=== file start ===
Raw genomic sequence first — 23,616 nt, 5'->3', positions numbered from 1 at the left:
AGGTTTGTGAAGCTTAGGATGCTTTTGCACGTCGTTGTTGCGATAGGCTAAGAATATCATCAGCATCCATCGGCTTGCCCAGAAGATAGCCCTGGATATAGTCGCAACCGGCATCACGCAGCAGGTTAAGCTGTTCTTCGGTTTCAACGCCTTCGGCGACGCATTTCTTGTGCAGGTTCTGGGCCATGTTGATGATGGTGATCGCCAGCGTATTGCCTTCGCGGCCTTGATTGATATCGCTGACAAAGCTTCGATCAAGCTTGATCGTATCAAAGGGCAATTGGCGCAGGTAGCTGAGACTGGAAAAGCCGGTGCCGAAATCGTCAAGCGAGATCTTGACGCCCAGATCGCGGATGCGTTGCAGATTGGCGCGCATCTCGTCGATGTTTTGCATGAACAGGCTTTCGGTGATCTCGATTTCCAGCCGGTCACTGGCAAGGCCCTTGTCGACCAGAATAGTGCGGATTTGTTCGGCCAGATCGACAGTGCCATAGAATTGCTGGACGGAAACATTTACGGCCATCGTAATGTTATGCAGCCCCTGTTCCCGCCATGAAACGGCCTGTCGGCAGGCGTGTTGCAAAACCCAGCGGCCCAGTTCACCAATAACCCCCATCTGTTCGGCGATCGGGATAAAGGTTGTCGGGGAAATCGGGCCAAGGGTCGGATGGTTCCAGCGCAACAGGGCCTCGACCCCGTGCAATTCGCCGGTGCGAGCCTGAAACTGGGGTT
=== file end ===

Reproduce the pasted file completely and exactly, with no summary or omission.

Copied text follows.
Raw genomic sequence first — 23,616 nt, 5'->3', positions numbered from 1 at the left:
AGGTTTGTGAAGCTTAGGATGCTTTTGCACGTCGTTGTTGCGATAGGCTAAGAATATCATCAGCATCCATCGGCTTGCCCAGAAGATAGCCCTGGATATAGTCGCAACCGGCATCACGCAGCAGGTTAAGCTGTTCTTCGGTTTCAACGCCTTCGGCGACGCATTTCTTGTGCAGGTTCTGGGCCATGTTGATGATGGTGATCGCCAGCGTATTGCCTTCGCGGCCTTGATTGATATCGCTGACAAAGCTTCGATCAAGCTTGATCGTATCAAAGGGCAATTGGCGCAGGTAGCTGAGACTGGAAAAGCCGGTGCCGAAATCGTCAAGCGAGATCTTGACGCCCAGATCGCGGATGCGTTGCAGATTGGCGCGCATCTCGTCGATGTTTTGCATGAACAGGCTTTCGGTGATCTCGATTTCCAGCCGGTCACTGGCAAGGCCCTTGTCGACCAGAATAGTGCGGATTTGTTCGGCCAGATCGACAGTGCCATAGAATTGCTGGACGGAAACATTTACGGCCATCGTAATGTTATGCAGCCCCTGTTCCCGCCATGAAACGGCCTGTCGGCAGGCGTGTTGCAAAACCCAGCGGCCCAGTTCACCAATAACCCCCATCTGTTCGGCGATCGGGATAAAGGTTGTCGGGGAAATCGGGCCAAGGGTCGGATGGTTCCAGCGCAACAGGGCCTCGACCCCGTGCAATTCGCCGGTGCGAGCCTGAAACTGGGGTT